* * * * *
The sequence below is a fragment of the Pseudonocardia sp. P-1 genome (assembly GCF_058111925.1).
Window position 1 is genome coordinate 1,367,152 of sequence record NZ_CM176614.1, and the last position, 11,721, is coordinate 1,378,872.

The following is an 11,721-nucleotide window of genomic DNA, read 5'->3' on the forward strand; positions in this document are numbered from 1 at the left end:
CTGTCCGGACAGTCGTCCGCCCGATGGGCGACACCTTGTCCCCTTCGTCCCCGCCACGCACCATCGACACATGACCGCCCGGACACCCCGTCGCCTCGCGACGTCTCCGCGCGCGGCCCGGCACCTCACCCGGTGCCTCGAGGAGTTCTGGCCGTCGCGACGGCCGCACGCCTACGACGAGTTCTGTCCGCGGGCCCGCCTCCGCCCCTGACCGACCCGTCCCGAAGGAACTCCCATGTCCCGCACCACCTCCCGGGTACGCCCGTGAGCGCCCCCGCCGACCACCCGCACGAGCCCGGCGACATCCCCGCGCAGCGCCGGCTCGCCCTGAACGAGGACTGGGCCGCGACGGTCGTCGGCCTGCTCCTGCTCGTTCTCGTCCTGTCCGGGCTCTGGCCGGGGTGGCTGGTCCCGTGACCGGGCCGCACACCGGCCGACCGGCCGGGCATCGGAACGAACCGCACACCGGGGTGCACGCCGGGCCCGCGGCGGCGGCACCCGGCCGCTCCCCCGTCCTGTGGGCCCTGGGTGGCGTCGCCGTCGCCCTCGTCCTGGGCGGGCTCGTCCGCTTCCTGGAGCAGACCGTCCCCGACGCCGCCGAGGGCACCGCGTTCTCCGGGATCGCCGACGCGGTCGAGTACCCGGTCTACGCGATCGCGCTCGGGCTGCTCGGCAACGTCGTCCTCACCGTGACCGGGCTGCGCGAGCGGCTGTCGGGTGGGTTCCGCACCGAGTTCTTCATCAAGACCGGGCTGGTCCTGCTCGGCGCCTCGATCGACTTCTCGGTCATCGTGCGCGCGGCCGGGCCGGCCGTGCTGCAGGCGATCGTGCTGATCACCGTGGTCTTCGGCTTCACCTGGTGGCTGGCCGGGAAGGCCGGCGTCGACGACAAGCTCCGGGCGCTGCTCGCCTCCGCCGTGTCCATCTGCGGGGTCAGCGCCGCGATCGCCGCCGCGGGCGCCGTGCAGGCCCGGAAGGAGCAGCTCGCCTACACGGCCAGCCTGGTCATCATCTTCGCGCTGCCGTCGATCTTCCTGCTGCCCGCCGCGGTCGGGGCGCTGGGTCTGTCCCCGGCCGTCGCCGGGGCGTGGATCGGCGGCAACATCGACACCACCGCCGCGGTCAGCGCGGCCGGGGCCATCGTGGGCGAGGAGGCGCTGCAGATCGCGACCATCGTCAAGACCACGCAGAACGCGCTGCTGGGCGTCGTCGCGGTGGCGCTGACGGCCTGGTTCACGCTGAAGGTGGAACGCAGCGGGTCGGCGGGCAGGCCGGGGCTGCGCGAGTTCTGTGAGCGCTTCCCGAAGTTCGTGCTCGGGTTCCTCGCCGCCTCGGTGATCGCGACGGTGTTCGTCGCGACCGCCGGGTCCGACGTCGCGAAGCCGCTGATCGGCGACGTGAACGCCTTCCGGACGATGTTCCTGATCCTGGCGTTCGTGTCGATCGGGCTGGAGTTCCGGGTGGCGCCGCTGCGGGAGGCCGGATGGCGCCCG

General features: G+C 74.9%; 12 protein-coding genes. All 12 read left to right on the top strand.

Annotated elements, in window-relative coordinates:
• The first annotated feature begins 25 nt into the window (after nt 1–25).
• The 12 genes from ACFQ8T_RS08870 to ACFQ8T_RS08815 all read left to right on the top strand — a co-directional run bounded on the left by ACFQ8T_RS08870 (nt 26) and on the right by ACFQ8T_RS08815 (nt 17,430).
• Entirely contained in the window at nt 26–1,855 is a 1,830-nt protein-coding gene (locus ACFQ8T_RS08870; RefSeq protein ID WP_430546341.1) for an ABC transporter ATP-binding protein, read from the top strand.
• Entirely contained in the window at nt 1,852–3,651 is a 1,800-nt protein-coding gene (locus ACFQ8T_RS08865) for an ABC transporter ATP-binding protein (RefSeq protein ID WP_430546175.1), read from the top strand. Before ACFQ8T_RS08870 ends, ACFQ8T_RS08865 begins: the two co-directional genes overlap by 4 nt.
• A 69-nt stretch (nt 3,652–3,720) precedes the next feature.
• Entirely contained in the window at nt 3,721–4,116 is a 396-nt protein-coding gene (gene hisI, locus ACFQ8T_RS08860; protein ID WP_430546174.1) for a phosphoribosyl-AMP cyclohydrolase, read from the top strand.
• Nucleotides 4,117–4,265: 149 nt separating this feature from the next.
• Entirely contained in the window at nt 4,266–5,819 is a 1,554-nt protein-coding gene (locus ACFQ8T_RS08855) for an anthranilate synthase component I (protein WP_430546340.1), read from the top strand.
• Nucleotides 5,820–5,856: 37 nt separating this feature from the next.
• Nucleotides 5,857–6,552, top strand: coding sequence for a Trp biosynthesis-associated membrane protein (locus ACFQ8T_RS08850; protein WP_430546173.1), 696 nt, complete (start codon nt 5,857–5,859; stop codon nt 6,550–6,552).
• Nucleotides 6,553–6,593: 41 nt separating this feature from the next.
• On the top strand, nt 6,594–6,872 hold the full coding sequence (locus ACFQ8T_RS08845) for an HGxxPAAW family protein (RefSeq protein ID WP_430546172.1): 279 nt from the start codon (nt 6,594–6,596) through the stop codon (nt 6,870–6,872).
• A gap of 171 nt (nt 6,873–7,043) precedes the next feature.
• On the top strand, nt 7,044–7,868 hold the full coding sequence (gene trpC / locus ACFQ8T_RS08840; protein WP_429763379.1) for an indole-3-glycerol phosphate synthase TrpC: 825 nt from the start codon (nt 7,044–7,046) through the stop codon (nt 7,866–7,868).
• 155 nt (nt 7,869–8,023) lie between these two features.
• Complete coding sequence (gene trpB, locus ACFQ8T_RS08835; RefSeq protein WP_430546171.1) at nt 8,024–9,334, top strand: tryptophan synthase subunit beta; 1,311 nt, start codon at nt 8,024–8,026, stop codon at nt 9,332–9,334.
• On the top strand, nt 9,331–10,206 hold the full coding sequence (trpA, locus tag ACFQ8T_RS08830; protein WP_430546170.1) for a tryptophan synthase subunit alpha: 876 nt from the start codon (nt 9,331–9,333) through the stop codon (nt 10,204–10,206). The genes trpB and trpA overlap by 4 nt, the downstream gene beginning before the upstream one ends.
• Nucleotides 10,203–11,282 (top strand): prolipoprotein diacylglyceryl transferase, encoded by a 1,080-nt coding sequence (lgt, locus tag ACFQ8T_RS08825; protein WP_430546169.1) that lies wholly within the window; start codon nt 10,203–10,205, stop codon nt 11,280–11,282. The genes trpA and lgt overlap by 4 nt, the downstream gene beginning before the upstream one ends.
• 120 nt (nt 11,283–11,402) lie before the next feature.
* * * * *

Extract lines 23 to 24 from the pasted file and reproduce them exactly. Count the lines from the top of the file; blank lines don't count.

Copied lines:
• On the top strand, nt 9,331–10,206 hold the full coding sequence (trpA, locus tag ACFQ8T_RS08830; protein WP_430546170.1) for a tryptophan synthase subunit alpha: 876 nt from the start codon (nt 9,331–9,333) through the stop codon (nt 10,204–10,206). The genes trpB and trpA overlap by 4 nt, the downstream gene beginning before the upstream one ends.
• Nucleotides 10,203–11,282 (top strand): prolipoprotein diacylglyceryl transferase, encoded by a 1,080-nt coding sequence (lgt, locus tag ACFQ8T_RS08825; protein WP_430546169.1) that lies wholly within the window; start codon nt 10,203–10,205, stop codon nt 11,280–11,282. The genes trpA and lgt overlap by 4 nt, the downstream gene beginning before the upstream one ends.